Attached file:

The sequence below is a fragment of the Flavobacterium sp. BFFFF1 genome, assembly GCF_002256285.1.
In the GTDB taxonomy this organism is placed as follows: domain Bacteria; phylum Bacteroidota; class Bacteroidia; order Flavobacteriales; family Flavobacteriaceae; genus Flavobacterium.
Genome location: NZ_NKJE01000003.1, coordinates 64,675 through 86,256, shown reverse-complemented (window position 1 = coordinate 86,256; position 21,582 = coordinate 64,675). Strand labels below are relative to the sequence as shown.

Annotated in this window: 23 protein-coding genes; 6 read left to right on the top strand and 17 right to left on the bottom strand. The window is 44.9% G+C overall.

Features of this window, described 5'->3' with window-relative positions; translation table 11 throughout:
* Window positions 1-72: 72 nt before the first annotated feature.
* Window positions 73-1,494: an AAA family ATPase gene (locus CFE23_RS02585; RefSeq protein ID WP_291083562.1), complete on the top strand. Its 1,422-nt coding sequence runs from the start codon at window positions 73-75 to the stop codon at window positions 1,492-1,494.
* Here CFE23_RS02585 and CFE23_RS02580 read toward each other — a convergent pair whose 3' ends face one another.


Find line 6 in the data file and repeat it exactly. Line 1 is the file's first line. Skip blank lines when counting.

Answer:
* Window positions 1-72: 72 nt before the first annotated feature.